Photo of Henrik Hagemann

Nanotechnology & materials

Henrik Hagemann

His industrial wastewater treatment system captures 10 times more pollutants than the current leader, in a more efficient and sustainable way
Sophie Spring

Year Honored



Hails From

The treatment of wastewater and the purification of hazardous pollutants is a challenge that increases as urban agglomerations and population grow. According to the Water Status report, published by the European Environment Agency in July 2018, only 40% of the sources on which Europe’s water supply depends (rivers, aquifers, wetlands and lakes) are healthy. And the World Economic Forum warns that, at present, this is “one of the most alarming global risks”.

However, the young Danish innovator Henrik Hangemann likes challenges. In 2011, he travelled the 9,500 kilometres that separate East China from Denmark by bicycle. The seriousness of the water sources problem became a stimulus that led him to establish the start-up CustoMem in 2015. This company has developed a unique chemical process that optimizes the capture of highly resistant and very toxic microcontaminants. Thanks to this breakthrough, Hangemann has become one of the winners of Innovators Under 35 Europe 2018 of MIT Technology Review.

These micropollutants are found in industrial wastewater, as they come from manufacturing processes for coatings and foams for the extinction of fires. Hangemann and his team have specialized in one of these substances called Polyfluoroalkyl (PFAS). The absorbents available to capture them currently at an affordable price are not selective enough. And the antioxidants that exist in the market capable of dealing with these substances are not a good option, since they increase operating costs and their use generates other toxic chemicals such as bromate and nitrite.

The company has developed an alternative, which has been called CustoMem Granular Media (CGM). It is a granular product, composed of biological and selective material, which can be customized to capture different types of contaminants. In its first tests, CGM has proven to be ten times more efficient to eliminate PFAS and 40% cheaper than its main competitor in the market. These results have already aroused interest of an airport in Germany, where it has already been tested, and another one from the British capital in which it will be implemented.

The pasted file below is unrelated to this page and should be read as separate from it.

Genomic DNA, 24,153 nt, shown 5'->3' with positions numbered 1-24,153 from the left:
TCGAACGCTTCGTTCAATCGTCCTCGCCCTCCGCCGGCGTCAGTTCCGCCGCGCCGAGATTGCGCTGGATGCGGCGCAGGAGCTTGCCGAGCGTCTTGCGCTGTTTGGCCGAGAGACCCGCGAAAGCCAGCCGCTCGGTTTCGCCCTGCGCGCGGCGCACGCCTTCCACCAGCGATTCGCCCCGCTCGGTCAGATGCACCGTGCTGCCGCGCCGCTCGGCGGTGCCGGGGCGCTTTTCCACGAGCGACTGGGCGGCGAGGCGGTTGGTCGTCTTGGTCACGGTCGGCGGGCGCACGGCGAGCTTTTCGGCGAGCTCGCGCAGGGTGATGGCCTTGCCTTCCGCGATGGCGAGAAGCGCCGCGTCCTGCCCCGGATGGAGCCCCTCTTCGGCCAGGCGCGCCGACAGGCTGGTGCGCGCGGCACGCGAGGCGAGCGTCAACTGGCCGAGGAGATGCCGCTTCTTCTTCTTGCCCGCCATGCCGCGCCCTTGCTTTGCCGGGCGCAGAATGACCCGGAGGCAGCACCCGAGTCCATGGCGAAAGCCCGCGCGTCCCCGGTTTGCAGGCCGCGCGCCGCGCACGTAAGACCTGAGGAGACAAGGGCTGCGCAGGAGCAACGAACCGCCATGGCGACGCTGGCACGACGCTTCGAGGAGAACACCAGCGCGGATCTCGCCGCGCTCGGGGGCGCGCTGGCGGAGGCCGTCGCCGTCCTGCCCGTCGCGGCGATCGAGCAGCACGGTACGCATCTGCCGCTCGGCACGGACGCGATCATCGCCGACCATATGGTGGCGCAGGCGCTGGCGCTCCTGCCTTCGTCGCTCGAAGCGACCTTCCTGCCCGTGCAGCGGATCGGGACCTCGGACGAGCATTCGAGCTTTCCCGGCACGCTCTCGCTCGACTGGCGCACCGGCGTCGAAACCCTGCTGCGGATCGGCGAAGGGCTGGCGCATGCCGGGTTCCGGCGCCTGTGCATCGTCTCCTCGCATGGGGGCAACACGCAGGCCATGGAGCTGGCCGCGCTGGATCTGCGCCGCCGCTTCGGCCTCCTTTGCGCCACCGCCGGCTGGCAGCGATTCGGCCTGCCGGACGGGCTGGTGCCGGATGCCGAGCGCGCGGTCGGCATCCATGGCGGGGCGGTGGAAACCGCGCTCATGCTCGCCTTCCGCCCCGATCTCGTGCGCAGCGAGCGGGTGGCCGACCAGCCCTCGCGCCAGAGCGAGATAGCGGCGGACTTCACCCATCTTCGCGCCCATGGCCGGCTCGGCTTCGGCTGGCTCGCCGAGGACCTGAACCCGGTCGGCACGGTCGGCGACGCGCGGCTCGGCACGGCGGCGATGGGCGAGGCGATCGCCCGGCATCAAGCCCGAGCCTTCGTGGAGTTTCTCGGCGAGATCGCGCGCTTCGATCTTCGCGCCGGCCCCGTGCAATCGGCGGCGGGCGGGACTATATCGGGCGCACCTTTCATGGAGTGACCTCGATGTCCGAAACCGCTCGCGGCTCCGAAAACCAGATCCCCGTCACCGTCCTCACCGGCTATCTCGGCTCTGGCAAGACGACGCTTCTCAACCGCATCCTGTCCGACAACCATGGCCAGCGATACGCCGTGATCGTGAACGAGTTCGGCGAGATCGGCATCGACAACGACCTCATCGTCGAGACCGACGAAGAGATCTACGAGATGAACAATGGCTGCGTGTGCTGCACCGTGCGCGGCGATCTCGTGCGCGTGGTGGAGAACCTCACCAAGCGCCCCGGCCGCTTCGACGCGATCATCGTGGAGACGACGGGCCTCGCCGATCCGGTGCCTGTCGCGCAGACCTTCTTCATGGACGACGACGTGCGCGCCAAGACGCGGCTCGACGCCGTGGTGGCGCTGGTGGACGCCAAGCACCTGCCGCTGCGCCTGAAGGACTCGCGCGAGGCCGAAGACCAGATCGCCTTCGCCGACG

This innovative system manages to solve three problems at the same time. On the one hand, it contributes to the purification of emerging pollutants from industrial waters. Although these agents represent only 0.04% of all water pollutants, their effects are devastating: they can cause diseases of the nervous system and cancer, as well as very lasting damage to the environment.

On the other hand, it also increases the efficiency of the water purification process. Currently, the most common purification processes depend on membranes, reverse osmosis and nanofiltration. Both require a large amount of energy, whose consumption represents between 40% and 50% of the entire process budget. In addition, CustoMem Granular Media (CGM) works faster than its main competitors, which makes it suitable for higher flow rates or narrower treatment vessels in the treatment plants. This characteristic makes it a flexible system and adaptable to any purification plant.

Finally, CGM is composed of cellulose, which is a renewable material. This makes it possible to recycle the components of the water treatment kit for composting, at the same time that the captured contaminants can be easily washed and treated, either for processing in other products or for incineration.

Grzegorz Wróblewski, associate professor of the Warsaw University of Technology and founding partner of SmartMedics, who is also a jury member of the Innovators under 35 Europe 2018, considers that this project is capable of “helping to protect the environment on a global scale”. But he also believes that, due to the problem of “the lack of awareness in the society regarding emerging pollutants,” Hagemann should collaborate with government institutions and convince the industry to invest in this kind of wastewater treatment.

By Belén Belmonte
Translation: Ana Milutinovic